Should You Use Negatively Worded Items on Employee Surveys?
One question frequently asked by organizations designing employee listening events is whether they should include “negatively worded” items on their surveys. Some hypothesize that negatively worded items force the respondent to more carefully read each item, resulting in more thoughtful responses and more accurate insights.
For example, consider these two items which are intended to measure employees’ experiences regarding team respect.
Although both items address respect within the immediate team, the first item is positively worded; responses of strongly agree correspond with a high degree of team respect. The second example, however, is negatively worded; responses of strongly disagree indicate a high degree of team respect. Although negatively worded items such as this second example can be reverse coded in reporting such that strongly disagree and disagree responses are re-coded as “positive, favorable responses,” the question remains whether these negatively worded items provide value or improve the validity of a listening event.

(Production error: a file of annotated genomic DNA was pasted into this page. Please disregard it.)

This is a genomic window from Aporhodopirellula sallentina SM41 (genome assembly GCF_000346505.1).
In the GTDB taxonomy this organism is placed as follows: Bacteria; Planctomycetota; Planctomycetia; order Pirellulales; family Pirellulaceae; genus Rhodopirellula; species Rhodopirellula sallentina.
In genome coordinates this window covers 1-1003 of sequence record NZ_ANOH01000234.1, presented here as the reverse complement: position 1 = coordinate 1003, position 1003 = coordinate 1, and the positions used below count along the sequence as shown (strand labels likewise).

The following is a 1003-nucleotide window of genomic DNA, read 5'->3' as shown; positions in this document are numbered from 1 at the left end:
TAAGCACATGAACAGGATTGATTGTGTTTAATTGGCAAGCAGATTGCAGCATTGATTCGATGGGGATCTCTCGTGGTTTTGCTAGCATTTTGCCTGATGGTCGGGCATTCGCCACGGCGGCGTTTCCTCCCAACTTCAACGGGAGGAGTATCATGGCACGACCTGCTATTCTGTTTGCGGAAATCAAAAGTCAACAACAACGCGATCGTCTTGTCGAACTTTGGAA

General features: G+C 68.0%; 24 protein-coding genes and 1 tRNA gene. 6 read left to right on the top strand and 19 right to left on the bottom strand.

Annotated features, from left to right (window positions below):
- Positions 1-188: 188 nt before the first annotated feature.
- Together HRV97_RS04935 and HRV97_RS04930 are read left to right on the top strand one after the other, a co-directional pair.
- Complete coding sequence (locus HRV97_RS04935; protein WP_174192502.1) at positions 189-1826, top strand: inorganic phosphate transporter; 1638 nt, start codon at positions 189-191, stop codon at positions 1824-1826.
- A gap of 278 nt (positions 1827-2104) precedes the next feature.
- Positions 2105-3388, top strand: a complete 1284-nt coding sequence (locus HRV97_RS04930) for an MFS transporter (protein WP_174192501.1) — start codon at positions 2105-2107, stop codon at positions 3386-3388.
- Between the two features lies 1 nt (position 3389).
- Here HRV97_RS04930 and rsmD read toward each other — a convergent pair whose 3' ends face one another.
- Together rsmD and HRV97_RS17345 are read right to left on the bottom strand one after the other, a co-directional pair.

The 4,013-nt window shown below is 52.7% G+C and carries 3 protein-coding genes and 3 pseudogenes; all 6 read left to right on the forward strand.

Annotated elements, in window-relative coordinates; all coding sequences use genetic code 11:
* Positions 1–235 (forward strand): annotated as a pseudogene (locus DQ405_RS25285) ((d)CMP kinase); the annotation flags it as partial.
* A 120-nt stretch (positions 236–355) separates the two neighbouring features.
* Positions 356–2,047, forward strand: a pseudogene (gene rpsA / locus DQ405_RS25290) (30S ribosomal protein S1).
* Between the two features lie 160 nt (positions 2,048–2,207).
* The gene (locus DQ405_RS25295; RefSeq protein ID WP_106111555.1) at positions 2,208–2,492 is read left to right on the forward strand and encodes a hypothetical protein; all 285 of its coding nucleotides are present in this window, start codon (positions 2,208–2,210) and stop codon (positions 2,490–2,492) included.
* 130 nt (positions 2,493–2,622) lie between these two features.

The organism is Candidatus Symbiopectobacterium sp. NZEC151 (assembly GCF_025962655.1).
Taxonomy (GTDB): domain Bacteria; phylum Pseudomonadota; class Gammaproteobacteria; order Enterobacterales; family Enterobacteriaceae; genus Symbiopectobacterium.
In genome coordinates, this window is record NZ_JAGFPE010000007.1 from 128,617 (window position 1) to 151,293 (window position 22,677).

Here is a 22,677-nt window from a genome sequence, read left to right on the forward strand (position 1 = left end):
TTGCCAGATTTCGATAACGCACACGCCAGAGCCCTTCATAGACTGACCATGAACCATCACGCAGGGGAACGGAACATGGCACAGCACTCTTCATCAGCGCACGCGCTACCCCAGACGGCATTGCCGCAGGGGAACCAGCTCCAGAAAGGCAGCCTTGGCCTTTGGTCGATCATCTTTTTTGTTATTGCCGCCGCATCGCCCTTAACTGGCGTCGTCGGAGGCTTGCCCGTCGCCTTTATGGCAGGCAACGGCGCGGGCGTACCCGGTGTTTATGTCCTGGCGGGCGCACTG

While negatively worded items may provide value in certain contexts, such as selection assessments, research supports the use of exclusively including positively worded items throughout a listening event, such as an employee survey. In this article, we review scientific research that supports using all positively worded items and share insights from Perceptyx’s consulting leaders on how this phrasing can help organizations better achieve their listening goals — gathering clear employee feedback and workplace intelligence at scale to inform decision-making and quick action.